disclaimer: the above comment may or may not be fair, as my English is by no means perfect.


Ability to write advocacy != ability to develop software, posted 27 Mar 2000 at 18:13 UTC by kelly » (Master)

The problem isn't that the article expressed misunderstandings about developing free software. My complaint, and apparently Xach's, is that the article does a poor job of expressing what it's trying to express. It's the form, and not necessarily the content, that needs work.

Advogato certification levels aren't supposed to be predicated on the ability of the individual to put her thoughts into words.

Aaaaack!, posted 27 Mar 2000 at 20:04 UTC by advogato » (Master)

This site already has problems with people being too intimidated to post. And now this! After this kind of treatment, I'm surprised that anyone would post (aside, of course, from my thick-skinned and thick-furred self).

One of the goals of this site is to give developers practice in improving their ability to communicate in writing. So this piece wasn't as earth-shattering as a Knuth interview or as well written as one of my editorialls (meow!). It's still a piece reasonably on-topic for the site and deserving of constructive criticism.

To that end, I'm going to outline a few tips for writing the near-perfect Advogato essay.

What are you trying to say?

In English classes, essay writers are encouraged to come up with a thesis statement, which belongs in the first paragraph of the essay. You might think of this as overly rigorous, but in my opinion the discipline is worthwhile. It seems particularly difficult to do when writing about software, probably because of the inherent difficulty and complexity of many of the interesting concepts.

Who are you writing for?

The Advogato audience consists of people who are actively developing free software. I think it can be helpful to look at the thesis statement in this context. The thesis statement of this essay appears to be "writing Open Source software is a good thing." Well, that thesis statement runs pretty close to preaching to the choir. A really interesting thesis statement would be "there are some cases when it's really better to develop proprietary software" provided you can give examples and really back up your arguments. But consider, in a Microsoft developers chat forum, it would be the other way around.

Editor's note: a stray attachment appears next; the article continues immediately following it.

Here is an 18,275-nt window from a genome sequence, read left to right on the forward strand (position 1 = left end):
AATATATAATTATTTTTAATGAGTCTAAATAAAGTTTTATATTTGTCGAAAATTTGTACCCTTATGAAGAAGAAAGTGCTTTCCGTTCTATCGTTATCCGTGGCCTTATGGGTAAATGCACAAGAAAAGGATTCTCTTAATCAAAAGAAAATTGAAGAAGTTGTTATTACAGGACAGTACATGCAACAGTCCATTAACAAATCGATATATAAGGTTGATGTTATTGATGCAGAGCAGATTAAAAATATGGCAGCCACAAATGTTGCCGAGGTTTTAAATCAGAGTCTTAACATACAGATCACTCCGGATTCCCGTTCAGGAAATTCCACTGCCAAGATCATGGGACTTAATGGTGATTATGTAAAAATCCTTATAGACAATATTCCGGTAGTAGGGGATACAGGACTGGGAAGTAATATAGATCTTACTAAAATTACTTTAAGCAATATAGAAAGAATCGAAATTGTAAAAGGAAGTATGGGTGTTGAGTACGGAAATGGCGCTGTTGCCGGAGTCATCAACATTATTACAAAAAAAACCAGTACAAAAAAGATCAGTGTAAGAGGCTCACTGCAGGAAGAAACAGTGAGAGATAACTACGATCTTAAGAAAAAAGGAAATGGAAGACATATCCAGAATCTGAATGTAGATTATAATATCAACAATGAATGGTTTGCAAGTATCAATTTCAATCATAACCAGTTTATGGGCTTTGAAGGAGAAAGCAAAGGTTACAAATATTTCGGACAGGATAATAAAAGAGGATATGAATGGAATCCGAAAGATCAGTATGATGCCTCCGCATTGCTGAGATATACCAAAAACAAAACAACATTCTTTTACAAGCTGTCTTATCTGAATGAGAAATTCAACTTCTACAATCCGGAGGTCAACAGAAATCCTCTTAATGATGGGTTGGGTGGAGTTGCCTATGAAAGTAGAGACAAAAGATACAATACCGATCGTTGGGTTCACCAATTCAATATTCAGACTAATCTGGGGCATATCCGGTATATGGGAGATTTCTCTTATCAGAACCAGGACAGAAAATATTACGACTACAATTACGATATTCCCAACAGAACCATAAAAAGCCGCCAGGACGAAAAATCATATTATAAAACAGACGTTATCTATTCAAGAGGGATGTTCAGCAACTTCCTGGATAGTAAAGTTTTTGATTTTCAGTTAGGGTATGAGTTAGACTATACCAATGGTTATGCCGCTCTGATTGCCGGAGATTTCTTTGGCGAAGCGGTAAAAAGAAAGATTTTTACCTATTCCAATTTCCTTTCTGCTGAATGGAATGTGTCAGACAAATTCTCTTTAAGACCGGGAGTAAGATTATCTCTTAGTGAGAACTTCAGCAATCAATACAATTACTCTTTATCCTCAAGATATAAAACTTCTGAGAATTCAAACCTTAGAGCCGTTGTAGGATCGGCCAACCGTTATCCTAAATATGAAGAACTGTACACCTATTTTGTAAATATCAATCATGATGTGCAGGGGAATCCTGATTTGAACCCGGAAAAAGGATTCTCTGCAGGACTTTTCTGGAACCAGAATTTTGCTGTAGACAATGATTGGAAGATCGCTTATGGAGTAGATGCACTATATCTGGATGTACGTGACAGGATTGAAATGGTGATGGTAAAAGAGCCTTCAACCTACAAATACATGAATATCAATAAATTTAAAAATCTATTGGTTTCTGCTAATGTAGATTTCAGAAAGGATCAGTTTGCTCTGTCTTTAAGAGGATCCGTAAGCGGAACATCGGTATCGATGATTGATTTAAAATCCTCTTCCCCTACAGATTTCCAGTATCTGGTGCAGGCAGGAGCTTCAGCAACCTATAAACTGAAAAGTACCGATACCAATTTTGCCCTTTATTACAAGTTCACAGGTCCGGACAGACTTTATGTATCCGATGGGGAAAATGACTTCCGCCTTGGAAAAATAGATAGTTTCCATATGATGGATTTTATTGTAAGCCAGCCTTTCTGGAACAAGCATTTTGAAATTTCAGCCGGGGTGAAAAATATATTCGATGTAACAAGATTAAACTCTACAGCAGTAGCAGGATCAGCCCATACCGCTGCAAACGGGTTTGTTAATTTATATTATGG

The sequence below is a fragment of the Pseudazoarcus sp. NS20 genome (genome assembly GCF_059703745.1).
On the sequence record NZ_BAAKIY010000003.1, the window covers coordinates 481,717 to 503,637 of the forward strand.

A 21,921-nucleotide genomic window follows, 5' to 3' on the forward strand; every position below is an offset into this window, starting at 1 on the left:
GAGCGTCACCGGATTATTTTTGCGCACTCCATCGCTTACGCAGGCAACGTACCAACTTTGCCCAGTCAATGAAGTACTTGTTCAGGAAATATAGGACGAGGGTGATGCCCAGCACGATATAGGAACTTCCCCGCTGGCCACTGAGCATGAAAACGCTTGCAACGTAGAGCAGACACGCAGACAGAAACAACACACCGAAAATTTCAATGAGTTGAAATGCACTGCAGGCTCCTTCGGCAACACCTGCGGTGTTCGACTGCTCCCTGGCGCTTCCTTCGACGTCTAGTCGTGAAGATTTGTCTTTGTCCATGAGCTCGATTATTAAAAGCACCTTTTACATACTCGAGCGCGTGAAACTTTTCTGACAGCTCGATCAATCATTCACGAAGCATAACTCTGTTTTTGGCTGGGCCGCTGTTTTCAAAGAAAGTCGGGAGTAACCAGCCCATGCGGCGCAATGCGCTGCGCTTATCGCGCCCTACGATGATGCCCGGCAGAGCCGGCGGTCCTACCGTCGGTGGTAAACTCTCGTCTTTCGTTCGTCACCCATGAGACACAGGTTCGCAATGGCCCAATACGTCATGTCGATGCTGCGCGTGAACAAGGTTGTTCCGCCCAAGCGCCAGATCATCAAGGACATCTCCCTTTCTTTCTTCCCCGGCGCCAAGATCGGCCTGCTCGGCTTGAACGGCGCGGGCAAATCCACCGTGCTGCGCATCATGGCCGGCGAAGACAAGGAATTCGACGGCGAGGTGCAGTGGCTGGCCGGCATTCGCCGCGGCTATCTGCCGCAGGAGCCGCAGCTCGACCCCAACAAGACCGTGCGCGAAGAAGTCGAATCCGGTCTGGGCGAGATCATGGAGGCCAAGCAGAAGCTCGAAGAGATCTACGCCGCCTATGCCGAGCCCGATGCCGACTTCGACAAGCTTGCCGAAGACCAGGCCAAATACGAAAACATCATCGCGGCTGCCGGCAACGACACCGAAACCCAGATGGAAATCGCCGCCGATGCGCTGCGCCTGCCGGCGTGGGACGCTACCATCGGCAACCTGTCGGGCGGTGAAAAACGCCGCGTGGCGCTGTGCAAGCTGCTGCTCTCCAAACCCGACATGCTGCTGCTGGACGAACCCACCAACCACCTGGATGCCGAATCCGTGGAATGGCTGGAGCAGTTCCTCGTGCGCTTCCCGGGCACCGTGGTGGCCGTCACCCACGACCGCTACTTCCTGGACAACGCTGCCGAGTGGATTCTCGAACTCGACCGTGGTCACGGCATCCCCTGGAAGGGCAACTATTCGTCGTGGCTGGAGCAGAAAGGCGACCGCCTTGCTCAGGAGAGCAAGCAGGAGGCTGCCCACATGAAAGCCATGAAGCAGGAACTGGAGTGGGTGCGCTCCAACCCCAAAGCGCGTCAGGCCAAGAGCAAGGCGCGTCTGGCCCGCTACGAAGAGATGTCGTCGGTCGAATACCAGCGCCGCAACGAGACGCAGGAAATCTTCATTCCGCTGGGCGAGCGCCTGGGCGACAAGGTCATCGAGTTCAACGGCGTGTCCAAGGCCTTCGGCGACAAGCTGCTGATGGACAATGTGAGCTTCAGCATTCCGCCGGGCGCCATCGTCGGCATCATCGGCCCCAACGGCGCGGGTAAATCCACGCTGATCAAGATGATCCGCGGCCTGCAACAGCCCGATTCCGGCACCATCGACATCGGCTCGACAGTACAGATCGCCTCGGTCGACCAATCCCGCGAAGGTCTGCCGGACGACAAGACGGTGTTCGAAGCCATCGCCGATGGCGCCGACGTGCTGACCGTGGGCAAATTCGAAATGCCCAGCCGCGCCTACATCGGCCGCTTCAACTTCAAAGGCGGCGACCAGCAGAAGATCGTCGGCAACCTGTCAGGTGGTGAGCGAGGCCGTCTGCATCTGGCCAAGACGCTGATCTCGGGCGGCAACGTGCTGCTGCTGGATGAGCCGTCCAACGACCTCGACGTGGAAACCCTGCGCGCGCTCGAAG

Why are you writing it?

There are a lot of good reasons to write an essay - to argue your views on a controversial subject, to inform people of news (implying it's not already well known), to share insight and experiences gained from working on a project, or simply to explore the frontiers of knowledge, if only in a small way. But in any of these cases, it's probably a good idea to be aware of your reasons.

Rewrite, rewrite, rewrite

The secret to really good writing is revision. Steven Pinker (himself an excellent writer) argues this point convincingly in The Language Instinct, and it is of course a basic tenet of The Elements of Style.

Even better is when you show the drafts to a few people to get their comments. Having another set of eyes on the text helps you avoid basic mistakes, and good reviewers can add insight and perspective to the piece. I very often distribute a draft of my Advogato's Number editorials to the kind folks of #gnome before posting to the front page. Note the analogies here to Open Source itself :)

I realize it can be difficult to find reviewers for drafts. Thus, a planned feature here is an explicit queue for drafts, with a mechanism for people to submit comments, and for the original poster to go through revision cycles before submitting to the front page. But it's certainly possible to get feedback and make revisions even without such support from the website.

So please, let's have more content here, not less, and let's work together to make the content the best we can.

Old Man Grumpus applauds, posted 27 Mar 2000 at 20:15 UTC by xach » (Master)

Good call, advogato. I'm spoiled by the great quality of articles by you, that Raph Levien guy, Raphael Quinet, and David Monneaux. After seeing an article so much weaker than those, I wanted to register my displeasure.

A draft system would be nice, and it hopefully would have made this article strong enough so that it wouldn't be so drastically different from some of the better Advogato articles. But until a draft system is in place, do you (as the advogato overseer) think that the main article system should be the place for article-polishing?

(Should this whole discussion be moved into a new article?)

An ethic of sharing and helping?, posted 27 Mar 2000 at 20:21 UTC by Ankh » (Master)

I sympathise with darkewolf, I posted a diary entry under "personal details" once. There are some usability questions there; some are common to HTML-based Web user interfaces today, and some are Advogato-specific. For example, using different screen background colours for post diary, post article might help non-Lynx users.

scottyo raises some other questions, and some of them have been bugging me for a while. An "elitist" meritocracy based on who you know and the whims of those by whom you are known is an environment where politics and back-biting are to be expected. In fact, at least on the surface, there seems to be little of that. Yes, I noticed someone "demoted" from Master to Journeyer post a rant, and then retract it quietly not long after. And it was odd to see someone I'd never heard of "certify" me as an apprentice, too.